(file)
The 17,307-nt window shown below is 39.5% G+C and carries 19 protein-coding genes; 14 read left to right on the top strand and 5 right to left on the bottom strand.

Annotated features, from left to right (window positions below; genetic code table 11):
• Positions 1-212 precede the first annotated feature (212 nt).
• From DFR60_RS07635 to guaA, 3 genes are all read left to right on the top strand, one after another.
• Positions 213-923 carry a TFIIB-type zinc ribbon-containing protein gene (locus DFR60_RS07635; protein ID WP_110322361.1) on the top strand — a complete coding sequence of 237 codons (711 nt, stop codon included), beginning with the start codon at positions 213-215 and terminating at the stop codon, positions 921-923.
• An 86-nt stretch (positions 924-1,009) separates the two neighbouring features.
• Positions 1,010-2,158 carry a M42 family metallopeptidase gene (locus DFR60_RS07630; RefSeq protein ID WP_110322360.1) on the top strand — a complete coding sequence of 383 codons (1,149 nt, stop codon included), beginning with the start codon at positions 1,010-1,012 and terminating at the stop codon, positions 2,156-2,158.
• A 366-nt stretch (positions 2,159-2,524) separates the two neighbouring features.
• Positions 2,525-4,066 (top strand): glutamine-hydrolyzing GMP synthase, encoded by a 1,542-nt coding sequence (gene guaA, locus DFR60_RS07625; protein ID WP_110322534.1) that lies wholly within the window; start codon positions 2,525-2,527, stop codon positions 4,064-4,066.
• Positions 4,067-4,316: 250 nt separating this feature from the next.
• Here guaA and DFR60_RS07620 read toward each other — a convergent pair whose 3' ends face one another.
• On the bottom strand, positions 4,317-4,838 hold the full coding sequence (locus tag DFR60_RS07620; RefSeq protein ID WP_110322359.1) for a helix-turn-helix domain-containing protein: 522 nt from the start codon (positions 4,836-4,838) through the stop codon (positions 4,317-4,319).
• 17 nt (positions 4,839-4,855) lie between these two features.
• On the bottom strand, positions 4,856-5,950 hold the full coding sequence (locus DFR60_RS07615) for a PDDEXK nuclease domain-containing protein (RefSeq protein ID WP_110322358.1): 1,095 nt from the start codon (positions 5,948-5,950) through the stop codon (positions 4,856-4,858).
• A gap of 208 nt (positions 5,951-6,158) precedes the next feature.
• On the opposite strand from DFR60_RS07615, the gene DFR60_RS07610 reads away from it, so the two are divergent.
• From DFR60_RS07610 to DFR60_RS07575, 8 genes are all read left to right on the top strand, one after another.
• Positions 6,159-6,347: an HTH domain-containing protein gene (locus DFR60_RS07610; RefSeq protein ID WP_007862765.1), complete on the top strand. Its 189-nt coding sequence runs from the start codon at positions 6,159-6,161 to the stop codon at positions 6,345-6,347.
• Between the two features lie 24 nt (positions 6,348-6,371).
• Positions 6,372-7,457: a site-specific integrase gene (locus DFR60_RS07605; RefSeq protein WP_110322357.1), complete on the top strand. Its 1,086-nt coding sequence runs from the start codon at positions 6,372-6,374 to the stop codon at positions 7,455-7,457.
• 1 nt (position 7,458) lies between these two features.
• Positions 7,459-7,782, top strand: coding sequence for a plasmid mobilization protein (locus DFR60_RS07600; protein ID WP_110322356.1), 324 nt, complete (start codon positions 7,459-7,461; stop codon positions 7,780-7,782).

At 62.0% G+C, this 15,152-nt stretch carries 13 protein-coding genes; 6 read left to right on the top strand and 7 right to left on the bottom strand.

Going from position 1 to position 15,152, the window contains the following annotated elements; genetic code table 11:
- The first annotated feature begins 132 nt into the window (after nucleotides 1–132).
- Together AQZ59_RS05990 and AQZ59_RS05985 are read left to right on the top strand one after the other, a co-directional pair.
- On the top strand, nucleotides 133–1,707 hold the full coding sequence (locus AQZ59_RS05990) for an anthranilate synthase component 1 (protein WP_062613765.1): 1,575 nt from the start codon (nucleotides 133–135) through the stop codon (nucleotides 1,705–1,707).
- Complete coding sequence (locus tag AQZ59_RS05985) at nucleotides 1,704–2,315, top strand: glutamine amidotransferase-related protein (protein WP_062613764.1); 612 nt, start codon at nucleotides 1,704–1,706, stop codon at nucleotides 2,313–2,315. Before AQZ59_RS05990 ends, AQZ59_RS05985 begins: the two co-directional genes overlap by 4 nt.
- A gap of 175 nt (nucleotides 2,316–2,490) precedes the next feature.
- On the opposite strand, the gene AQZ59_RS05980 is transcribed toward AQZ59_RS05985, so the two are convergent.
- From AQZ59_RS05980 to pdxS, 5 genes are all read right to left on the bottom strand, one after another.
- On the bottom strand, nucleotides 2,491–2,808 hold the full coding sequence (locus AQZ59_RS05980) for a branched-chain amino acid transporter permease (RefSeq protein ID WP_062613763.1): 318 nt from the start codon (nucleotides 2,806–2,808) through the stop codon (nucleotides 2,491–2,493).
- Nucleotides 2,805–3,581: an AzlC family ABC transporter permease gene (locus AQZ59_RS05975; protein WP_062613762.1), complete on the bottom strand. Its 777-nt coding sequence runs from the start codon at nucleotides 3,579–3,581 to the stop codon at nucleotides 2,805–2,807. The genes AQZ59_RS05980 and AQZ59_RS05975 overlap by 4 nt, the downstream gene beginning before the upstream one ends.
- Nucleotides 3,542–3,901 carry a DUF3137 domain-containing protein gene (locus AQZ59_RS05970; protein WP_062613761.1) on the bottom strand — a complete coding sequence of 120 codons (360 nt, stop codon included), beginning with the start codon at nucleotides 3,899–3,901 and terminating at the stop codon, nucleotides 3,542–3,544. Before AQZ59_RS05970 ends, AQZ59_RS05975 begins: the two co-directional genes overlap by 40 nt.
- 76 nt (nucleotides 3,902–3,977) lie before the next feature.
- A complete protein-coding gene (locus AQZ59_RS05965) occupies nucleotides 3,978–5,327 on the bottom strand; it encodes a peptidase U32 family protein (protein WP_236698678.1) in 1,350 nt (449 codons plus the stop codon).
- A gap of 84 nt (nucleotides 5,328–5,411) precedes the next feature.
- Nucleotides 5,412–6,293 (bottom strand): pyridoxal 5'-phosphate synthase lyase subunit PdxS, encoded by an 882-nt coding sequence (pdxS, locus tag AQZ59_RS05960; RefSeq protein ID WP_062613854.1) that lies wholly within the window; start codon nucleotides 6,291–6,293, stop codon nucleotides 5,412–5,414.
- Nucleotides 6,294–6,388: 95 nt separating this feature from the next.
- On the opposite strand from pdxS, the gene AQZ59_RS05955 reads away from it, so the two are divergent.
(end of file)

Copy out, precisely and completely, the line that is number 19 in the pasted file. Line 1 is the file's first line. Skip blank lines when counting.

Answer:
• Between the two features lie 24 nt (positions 6,348-6,371).